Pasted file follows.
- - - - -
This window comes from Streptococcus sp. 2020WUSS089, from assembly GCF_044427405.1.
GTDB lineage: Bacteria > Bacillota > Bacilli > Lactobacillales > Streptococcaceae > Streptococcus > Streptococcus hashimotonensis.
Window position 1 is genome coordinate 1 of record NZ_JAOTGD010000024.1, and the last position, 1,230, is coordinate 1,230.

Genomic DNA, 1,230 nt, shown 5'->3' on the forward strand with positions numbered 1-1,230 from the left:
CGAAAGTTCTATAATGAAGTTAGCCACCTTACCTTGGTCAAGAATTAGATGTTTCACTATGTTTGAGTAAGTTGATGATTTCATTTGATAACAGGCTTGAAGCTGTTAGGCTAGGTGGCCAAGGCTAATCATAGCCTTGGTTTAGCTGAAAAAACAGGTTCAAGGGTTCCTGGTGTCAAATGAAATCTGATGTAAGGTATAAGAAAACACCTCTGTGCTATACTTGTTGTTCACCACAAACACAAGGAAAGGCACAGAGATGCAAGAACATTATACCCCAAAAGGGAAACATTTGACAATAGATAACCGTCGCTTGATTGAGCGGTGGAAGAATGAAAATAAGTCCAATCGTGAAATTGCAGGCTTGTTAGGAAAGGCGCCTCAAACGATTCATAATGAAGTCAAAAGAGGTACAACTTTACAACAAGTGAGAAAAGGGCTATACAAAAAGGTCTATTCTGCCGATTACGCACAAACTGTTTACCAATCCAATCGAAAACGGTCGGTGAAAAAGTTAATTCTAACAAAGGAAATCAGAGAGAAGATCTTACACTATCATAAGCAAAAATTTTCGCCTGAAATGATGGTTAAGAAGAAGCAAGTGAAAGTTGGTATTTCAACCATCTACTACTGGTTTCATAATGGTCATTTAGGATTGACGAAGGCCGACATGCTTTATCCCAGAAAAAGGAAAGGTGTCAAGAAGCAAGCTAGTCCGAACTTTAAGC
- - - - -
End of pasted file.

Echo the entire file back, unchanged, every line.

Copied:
This window comes from Streptococcus sp. 2020WUSS089, from assembly GCF_044427405.1.
GTDB lineage: Bacteria > Bacillota > Bacilli > Lactobacillales > Streptococcaceae > Streptococcus > Streptococcus hashimotonensis.
Window position 1 is genome coordinate 1 of record NZ_JAOTGD010000024.1, and the last position, 1,230, is coordinate 1,230.

Genomic DNA, 1,230 nt, shown 5'->3' on the forward strand with positions numbered 1-1,230 from the left:
CGAAAGTTCTATAATGAAGTTAGCCACCTTACCTTGGTCAAGAATTAGATGTTTCACTATGTTTGAGTAAGTTGATGATTTCATTTGATAACAGGCTTGAAGCTGTTAGGCTAGGTGGCCAAGGCTAATCATAGCCTTGGTTTAGCTGAAAAAACAGGTTCAAGGGTTCCTGGTGTCAAATGAAATCTGATGTAAGGTATAAGAAAACACCTCTGTGCTATACTTGTTGTTCACCACAAACACAAGGAAAGGCACAGAGATGCAAGAACATTATACCCCAAAAGGGAAACATTTGACAATAGATAACCGTCGCTTGATTGAGCGGTGGAAGAATGAAAATAAGTCCAATCGTGAAATTGCAGGCTTGTTAGGAAAGGCGCCTCAAACGATTCATAATGAAGTCAAAAGAGGTACAACTTTACAACAAGTGAGAAAAGGGCTATACAAAAAGGTCTATTCTGCCGATTACGCACAAACTGTTTACCAATCCAATCGAAAACGGTCGGTGAAAAAGTTAATTCTAACAAAGGAAATCAGAGAGAAGATCTTACACTATCATAAGCAAAAATTTTCGCCTGAAATGATGGTTAAGAAGAAGCAAGTGAAAGTTGGTATTTCAACCATCTACTACTGGTTTCATAATGGTCATTTAGGATTGACGAAGGCCGACATGCTTTATCCCAGAAAAAGGAAAGGTGTCAAGAAGCAAGCTAGTCCGAACTTTAAGC